Political action committees made a difference in the run-off election – Mid-City Messenger

Sheriff elect Susan Hutson

By Danae Columbus, Opinion Columnist

It was no surprise that longtime criminal justice reform advocate Norris Henderson stood right behind newly elected Sheriff Susan Hutson and his most powerful ally, District Attorney Jason Williams, at the celebration. Saturday night election. Most experts say Hutson would never be close to becoming the parish’s first female sheriff without outside funds from the political action committees run by Henderson and others.

“PAC funds are the new tool in everyone’s political toolbox. Although candidates cannot control them, PACs have become a very effective way to support or attack a candidate, ”said a consultant. PACs can receive unlimited contributions but cannot coordinate directly with applicants. Yet, through research and surveys, PAC organizers can develop messages based on the strengths and weaknesses of the targeted candidates.

The Henderson-founded political action committee, Voters Organized to Educate (VOTE), wasn’t the only big player this season. The PAC for Justice, Willie and Elizabeth Monaghan’s All In PAC, the Working Families Party PAC, the True Leadership PAC and the People Over Politics PAC of AP Marullo were also active on the ground. Along with the highly effective educational campaigns organized by the American Civil Liberties Union and the Orleans Prison Reform Coalition, these groups displayed a level of external pressure never seen before in New Orleans politics.

Norris Henderson

Henderson began to develop his skills in community organizing during his 27 years in prison, which inspired a passion for impact on public policy in the area of ​​criminal justice. Slowly, patiently, Henderson developed a group of like-minded individuals and built a donor base of large and small donors to fund reform measures. Hutson’s election is Henderson’s biggest victory to date. VOTE could also expect substantial support from city council due to its endorsement from council chairperson Helena Moreno and elected councilors JP Morrell and Freddie King.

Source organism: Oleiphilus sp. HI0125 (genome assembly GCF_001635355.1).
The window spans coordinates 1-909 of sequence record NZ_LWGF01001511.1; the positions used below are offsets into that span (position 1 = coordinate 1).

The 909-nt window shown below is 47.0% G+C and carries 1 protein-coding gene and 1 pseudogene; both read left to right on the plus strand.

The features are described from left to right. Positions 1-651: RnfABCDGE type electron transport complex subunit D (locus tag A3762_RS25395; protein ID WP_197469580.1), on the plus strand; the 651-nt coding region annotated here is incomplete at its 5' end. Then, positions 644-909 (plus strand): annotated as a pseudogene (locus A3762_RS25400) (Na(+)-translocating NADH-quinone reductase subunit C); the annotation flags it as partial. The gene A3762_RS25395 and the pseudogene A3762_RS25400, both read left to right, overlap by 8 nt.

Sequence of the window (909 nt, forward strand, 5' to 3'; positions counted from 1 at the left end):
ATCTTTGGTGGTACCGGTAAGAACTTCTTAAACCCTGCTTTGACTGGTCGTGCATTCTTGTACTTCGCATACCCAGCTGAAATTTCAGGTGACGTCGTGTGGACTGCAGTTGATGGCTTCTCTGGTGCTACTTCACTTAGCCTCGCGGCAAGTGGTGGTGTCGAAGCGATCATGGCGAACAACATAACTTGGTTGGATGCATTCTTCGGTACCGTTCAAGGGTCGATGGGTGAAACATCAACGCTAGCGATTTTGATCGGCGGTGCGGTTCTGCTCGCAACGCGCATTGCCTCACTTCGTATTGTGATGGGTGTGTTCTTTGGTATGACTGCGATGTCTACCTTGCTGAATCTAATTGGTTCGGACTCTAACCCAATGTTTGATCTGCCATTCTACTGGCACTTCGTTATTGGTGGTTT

The All In PAC’s singular focus on District B City Councilor Jay Banks turned out to be more than he could overcome in a neighborhood that is no longer predominantly black. The People Over Politics PAC successfully defeated District C Councilor Kristin Gisleson Palmer and First City Court Clerk Austin Badon.

U.S. Representative Troy Carter, D-New Orleans, also supported the election of Second City Court Clerk Darren Lombard as clerk of the District Criminal Court. Carter supported Badon in his previous run and believed he had a commitment from Badon not to run for another clerk position. Badon risks being re-elected next year. Already three black women are eyeing her seat, including outgoing interim adviser Donna Glapion and two lawyers who lost races for a judge in Civil District Court last year: Diane Alexander and Lakeisha Jefferson.

Congressman Carter has won all of his races. In addition to Lombard, his team supported Moreno, Morrell, District A Councilor Joe Giarrusso, Harris and King. Carter did not make any approvals in council districts D and E.

Starting with the century-old Organization of Regular Democrats (RDO), the alphabet soup of New Orleans political organizations has always played a role in electing their favorite politicians. Without the fundraising freedom that PACs enjoy, the effectiveness of these groups is tested. This year, around 10 of the strongest groups raised enough funds from their list of approved applicants to pay for the submissions. They include LIFE, SOUL, IDEA, TIPS, NOEL, COUP, APAC, OPDEC, Women on the Move and, to a lesser extent, the Black Organization for Leadership Development (BOLD).

BOLD is in pain after Banks and Badon are defeated, and politicians seem to smell blood in the water. State Representative Candace Newell could also face competition when she runs for re-election in two years. With State Senator Karen Carter Peterson facing limited terms of office, the group has no choice but to reorganize. BOLD chairman Darren Mire, a former district assessor, will likely run in to replace assessor Erroll Williams, who may retire in four years. Mire has its work cut out for it until then.

Once the elections are over, the focus may shift to governance – working together to get things done. It would be a welcome change for a city and its citizens who have suffered so much over the past two years.


Governor John Bel Edwards to greet supporters of US Representative Troy Carter at happy hour fundraiser on December 27 at the Windsor Court Hotel. The event will take place from 4 pm to 6:30 pm Tickets start at $ 500.

Danae columbus
Danae Columbus, opinion columnist

Danae Columbus, who has had a 30-year career in politics and public relations, gives her opinions on Thursdays. Her career includes stints at City Hall, the Dock Board and the Orleans Parish School Board and former clients such as former District Attorney Leon Cannizzaro, City Councilor Jared Brossett, City Councilor Helena Moreno, Foster Campbell, former Lieutenant Governor Jay. Dardenne, former Sheriff Charles Foti and former City Councilors Stacy Head and Cynthia Hedge-Morrell. She is a member of the Democratic Parish Executive Committee. Columbus can be contacted at swampednola@gmail.com.

Source link